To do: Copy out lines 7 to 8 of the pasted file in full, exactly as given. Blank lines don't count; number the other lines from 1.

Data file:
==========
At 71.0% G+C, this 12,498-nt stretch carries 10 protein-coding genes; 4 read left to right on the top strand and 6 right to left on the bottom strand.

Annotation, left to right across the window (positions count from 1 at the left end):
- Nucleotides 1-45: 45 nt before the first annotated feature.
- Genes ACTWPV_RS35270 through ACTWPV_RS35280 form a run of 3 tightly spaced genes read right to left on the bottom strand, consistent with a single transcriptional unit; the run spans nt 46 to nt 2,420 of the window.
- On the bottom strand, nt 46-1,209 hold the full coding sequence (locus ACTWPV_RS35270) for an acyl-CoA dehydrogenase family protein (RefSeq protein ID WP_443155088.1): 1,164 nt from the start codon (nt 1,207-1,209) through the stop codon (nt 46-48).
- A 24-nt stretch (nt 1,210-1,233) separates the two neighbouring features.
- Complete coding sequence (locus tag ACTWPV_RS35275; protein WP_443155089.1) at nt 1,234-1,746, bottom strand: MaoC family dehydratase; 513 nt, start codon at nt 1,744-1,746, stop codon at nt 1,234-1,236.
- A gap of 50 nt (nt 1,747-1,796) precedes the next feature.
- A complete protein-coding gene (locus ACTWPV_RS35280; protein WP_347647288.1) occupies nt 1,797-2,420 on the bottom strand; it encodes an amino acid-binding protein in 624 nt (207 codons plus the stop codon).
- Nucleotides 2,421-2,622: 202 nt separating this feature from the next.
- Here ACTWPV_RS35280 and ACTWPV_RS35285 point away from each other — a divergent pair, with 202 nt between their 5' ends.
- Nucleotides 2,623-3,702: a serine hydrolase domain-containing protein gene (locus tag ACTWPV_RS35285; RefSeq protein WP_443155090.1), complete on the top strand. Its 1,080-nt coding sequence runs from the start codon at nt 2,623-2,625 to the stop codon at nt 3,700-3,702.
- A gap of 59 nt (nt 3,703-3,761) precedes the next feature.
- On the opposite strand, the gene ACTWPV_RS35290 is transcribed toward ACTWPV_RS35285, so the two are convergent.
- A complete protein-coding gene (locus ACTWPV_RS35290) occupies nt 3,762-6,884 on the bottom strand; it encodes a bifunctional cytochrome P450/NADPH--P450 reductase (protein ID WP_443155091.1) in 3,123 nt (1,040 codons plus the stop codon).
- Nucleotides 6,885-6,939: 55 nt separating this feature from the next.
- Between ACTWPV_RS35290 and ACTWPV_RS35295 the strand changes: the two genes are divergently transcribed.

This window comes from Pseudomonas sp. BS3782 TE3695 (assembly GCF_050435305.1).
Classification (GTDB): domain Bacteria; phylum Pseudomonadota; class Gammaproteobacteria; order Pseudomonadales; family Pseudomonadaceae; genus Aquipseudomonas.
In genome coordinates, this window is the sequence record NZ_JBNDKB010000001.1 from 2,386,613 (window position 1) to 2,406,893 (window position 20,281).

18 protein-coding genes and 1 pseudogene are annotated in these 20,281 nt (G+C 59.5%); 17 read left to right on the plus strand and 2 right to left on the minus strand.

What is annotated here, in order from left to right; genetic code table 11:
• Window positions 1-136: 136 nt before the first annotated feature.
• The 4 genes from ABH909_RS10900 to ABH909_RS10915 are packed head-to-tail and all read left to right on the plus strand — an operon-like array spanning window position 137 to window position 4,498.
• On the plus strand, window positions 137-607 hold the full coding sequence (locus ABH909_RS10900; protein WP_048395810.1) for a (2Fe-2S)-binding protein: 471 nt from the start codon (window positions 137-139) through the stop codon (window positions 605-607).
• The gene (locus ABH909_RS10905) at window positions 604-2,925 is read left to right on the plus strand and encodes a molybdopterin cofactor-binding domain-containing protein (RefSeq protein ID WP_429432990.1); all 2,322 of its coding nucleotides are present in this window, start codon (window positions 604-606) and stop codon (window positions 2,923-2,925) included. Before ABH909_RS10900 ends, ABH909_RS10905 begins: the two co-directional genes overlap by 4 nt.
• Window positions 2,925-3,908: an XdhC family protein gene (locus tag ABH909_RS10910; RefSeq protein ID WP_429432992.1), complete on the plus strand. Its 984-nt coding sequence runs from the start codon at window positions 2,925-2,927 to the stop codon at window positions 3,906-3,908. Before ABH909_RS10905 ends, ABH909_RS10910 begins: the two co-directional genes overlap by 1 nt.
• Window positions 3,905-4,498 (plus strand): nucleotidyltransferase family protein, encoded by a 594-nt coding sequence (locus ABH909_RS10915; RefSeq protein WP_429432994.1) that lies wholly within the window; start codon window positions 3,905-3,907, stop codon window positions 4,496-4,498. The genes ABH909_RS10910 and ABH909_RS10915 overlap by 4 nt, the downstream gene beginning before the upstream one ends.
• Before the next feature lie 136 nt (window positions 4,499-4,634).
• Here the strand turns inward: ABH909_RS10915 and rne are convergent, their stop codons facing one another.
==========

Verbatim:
- Complete coding sequence (locus tag ACTWPV_RS35275; protein WP_443155089.1) at nt 1,234-1,746, bottom strand: MaoC family dehydratase; 513 nt, start codon at nt 1,744-1,746, stop codon at nt 1,234-1,236.
- A gap of 50 nt (nt 1,747-1,796) precedes the next feature.